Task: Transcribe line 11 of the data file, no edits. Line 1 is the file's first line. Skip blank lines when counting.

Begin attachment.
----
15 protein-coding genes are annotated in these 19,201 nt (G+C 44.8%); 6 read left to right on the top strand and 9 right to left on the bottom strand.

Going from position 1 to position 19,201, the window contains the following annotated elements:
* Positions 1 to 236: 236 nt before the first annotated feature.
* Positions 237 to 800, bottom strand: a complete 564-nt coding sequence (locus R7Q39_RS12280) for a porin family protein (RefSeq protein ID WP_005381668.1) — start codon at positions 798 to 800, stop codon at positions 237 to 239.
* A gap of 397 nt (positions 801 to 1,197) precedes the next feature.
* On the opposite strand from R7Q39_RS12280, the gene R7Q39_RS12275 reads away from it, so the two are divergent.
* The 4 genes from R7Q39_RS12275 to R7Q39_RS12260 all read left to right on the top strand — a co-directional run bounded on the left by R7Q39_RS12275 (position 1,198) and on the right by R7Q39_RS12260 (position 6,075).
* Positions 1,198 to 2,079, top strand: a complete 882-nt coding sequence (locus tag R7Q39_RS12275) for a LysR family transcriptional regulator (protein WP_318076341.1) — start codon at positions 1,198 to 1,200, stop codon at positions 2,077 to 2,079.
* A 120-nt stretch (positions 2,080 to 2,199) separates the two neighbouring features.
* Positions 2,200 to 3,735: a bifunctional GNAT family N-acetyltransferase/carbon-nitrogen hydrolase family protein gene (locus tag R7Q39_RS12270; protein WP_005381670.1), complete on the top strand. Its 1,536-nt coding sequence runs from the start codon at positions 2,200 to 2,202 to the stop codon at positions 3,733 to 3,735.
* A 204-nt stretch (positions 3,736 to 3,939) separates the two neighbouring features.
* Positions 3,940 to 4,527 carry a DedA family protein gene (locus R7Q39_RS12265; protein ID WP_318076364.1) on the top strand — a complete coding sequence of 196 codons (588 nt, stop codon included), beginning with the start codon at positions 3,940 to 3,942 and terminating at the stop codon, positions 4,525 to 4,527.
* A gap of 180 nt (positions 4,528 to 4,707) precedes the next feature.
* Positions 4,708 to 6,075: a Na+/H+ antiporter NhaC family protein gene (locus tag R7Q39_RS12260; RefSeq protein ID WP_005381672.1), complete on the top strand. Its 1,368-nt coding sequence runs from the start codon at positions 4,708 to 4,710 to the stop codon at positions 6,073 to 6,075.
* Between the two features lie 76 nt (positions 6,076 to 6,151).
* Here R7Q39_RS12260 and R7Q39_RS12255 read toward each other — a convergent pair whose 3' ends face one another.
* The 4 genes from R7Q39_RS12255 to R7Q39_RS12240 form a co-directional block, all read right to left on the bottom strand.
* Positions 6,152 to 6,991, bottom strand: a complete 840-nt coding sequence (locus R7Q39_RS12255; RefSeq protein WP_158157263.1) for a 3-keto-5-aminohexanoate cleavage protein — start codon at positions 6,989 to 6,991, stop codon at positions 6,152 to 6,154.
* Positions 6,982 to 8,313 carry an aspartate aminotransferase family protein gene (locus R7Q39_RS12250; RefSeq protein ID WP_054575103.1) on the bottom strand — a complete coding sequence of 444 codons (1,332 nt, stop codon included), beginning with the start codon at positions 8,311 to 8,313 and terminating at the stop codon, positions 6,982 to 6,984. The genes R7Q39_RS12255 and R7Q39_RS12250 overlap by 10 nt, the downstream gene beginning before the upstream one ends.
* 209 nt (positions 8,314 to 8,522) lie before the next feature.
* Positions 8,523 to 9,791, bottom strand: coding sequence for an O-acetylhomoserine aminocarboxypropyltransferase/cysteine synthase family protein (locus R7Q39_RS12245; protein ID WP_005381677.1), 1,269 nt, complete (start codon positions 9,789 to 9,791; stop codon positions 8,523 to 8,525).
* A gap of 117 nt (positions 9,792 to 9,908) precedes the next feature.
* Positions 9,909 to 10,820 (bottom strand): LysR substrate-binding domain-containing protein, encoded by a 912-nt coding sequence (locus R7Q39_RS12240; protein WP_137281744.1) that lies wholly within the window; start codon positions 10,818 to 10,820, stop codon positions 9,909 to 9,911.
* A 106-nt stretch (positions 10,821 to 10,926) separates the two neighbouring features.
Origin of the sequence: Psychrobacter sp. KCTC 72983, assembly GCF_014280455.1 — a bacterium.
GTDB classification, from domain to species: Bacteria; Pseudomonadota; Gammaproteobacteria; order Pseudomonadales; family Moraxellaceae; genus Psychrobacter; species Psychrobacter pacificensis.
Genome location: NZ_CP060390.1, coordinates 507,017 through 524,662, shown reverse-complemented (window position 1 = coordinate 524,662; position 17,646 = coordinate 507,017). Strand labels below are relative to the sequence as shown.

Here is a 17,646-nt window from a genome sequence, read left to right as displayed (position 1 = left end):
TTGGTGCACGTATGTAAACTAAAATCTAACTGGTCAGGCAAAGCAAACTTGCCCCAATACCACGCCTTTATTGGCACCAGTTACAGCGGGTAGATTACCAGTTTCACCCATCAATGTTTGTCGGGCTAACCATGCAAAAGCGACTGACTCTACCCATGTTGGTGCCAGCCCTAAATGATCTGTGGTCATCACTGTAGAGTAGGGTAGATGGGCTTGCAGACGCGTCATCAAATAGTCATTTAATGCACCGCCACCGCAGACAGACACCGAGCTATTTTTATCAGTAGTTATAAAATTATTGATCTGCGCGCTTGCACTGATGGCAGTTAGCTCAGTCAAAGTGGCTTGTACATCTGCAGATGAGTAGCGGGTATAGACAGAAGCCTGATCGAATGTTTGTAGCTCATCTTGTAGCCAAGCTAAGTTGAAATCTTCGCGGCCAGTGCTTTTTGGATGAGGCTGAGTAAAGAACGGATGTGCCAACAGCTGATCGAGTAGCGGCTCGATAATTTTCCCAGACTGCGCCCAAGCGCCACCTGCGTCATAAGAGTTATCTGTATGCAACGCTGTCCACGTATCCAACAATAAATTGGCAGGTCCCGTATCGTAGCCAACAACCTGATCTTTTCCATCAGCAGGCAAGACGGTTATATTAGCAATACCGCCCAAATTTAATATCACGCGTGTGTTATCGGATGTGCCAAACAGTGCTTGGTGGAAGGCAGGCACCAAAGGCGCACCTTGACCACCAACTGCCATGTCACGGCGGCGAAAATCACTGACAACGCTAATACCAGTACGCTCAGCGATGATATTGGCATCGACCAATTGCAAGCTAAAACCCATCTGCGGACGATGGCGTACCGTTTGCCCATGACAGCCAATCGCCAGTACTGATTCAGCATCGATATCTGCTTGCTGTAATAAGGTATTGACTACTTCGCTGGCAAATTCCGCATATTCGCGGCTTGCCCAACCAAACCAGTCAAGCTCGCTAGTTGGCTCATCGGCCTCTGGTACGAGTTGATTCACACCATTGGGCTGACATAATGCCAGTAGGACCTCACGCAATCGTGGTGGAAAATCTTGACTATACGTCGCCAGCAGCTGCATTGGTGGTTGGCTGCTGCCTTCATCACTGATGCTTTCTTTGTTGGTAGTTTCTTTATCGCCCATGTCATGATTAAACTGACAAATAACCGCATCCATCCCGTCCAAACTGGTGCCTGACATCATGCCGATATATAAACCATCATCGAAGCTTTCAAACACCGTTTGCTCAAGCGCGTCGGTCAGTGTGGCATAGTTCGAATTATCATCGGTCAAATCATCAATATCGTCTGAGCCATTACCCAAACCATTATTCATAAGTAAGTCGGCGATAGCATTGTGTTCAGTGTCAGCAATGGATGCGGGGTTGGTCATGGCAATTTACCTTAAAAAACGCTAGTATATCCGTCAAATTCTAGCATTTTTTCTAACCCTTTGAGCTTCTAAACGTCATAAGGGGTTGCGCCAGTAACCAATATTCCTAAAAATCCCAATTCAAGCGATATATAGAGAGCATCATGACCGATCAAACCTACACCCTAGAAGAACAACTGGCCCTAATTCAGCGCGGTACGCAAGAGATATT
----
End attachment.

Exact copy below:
* A 204-nt stretch (positions 3,736 to 3,939) separates the two neighbouring features.